People often ring us up when they receive a note of threatened opposition to their trade mark application so I thought it might be useful to give an overview of the UK Intellectual Property Office’s opposition process.
The UKIPO provides a number of guidance documents about UK oppositions which provide detailed information and advice about all aspects of the opposition process. Rather than duplicating those notes, I want to give you a short overview with weblinks to the relevant UKIPO information.
All UK trade mark applications are published by the UKIPO for a period of two months (extendible by one month). Publication allows third parties to oppose registration if they consider that the UK mark should not proceed to registration.
There are many grounds on which you can oppose the registration. A common reason is that the published mark is confusingly similar to an earlier mark owned by you for the same or similar goods or services.
However, you can also oppose a UK mark if you consider that it should not have been accepted by the UKIPO: for example, if the published mark is descriptive of the goods or services or if it was filed by the applicant in bad faith.
For more information on the UKIPO's website about oppositions, click this: https://www.gov.uk/guidance/trade-marks-manual/tribunal-section
The main steps in a UK opposition are as follows:
If you (or your lawyer) become aware of a UK trade mark application which you believe should not be registered, it is usual to contact the applicant requesting that they voluntarily withdraw their application, in whole or in part.
This is important because if you do not do so and you successfully oppose the mark, the UKIPO may penalise you on costs (i.e. you may forfeit some of the award of costs). You can extend the 2-month opposition period by an additional month if you apply to the UKIPO before the end of the initial 2-month period. This is done by filing a form TM7a for which there are no official fees. For more information on filing a TM7a click on this: https://www.gov.uk/guidance/trade-marks-manual/tribunal-section §3.1.3.
Notice of Opposition is filed by means of Form TM7.
The standard official fee is £200. It is also possible to file a Fast-Track Opposition (TM7F) for a reduced official fee of £100 where you rely on limited grounds of opposition.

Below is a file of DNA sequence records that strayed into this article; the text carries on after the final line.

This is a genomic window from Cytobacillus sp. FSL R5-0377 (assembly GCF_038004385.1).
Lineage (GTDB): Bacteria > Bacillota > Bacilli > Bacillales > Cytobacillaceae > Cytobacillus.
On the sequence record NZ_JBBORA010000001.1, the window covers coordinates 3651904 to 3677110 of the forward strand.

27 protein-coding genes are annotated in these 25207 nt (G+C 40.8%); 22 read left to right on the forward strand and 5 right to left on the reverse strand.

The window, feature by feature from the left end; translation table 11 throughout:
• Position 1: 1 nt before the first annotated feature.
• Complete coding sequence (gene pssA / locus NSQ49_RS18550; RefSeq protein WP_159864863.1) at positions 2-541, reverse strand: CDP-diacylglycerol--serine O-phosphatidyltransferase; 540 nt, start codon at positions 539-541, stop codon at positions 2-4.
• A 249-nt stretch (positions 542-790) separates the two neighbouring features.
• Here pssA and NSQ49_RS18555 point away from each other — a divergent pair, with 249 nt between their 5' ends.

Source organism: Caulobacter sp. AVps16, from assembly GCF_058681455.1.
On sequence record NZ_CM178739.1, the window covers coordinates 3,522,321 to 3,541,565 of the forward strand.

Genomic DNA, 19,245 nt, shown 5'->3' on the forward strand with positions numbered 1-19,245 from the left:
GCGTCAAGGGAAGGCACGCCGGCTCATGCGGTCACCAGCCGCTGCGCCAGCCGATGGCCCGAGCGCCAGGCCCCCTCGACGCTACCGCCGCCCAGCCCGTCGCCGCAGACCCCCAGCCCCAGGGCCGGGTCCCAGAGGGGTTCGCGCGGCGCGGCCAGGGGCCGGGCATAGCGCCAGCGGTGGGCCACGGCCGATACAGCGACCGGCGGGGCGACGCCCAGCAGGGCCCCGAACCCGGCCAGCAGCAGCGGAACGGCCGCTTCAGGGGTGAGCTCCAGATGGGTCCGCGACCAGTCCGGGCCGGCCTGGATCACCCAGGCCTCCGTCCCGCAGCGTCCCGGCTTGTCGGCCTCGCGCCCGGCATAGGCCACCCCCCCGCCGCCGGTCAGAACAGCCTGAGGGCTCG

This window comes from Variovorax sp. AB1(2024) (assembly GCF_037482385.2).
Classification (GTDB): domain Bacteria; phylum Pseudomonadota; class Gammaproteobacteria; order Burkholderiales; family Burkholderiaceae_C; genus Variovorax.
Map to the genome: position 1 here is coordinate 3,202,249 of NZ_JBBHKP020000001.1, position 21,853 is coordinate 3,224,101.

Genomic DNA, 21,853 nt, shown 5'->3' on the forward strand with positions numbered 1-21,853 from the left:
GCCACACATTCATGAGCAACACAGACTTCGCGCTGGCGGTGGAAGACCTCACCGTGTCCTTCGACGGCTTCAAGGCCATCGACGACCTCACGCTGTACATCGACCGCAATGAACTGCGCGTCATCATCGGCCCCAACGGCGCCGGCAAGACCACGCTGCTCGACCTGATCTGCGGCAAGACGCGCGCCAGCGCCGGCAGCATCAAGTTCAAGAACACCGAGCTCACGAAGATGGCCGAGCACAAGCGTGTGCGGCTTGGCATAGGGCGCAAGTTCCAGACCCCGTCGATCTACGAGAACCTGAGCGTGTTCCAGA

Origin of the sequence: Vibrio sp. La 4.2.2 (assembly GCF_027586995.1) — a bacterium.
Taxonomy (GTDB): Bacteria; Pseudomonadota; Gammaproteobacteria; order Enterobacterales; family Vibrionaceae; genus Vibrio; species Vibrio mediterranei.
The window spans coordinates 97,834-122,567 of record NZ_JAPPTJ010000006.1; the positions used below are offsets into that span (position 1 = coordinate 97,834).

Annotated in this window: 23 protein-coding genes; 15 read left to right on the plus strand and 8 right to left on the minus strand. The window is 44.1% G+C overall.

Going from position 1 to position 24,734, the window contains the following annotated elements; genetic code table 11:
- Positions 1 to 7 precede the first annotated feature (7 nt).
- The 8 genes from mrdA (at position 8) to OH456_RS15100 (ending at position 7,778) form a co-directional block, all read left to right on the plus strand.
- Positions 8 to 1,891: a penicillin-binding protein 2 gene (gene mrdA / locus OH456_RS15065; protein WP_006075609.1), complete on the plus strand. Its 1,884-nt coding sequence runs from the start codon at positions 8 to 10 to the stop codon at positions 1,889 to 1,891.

Click on this https://www.gov.uk/guidance/trade-marks-manual/tribunal-section §3.1.13 for more information about Fast-Track oppositions.
You can claim a number of different grounds of opposition in the standard Notice of Opposition (TM7). These are divided into two broad categories:
A. - if you believe that the UKIPO should not have accepted the UK mark for registration. This might be because the UK mark is descriptive, generic, a standard term in the trade, or if you believe it was filed in bad faith. These are called Absolute Grounds of opposition.
B. - if you believe that registration of the UK mark would be in conflict with your earlier trade mark rights (or other rights such as a design or copyright). These are called Relative Grounds of opposition.
Most oppositions are filed because the opponent is the holder of an earlier trade mark (UK mark, EUTM, or International mark protected in the UK) and registration of the later UK mark would be in conflict with the earlier mark.
The standard grounds (Relative Grounds) on which opposition are normally filed are:
For detailed guidance notes on how to complete the Notice of Opposition, click here:https://www.gov.uk/guidance/trade-marks-manual/tribunal-section §3.1.4.
The UKIPO will transmit the Notice of Opposition to the applicant who is given 2 months to respond by filing a Defence & Counterstatement (Form TM8). If no defence is filed, the UKIPO will reject the UK mark and costs may be awarded to the opponent.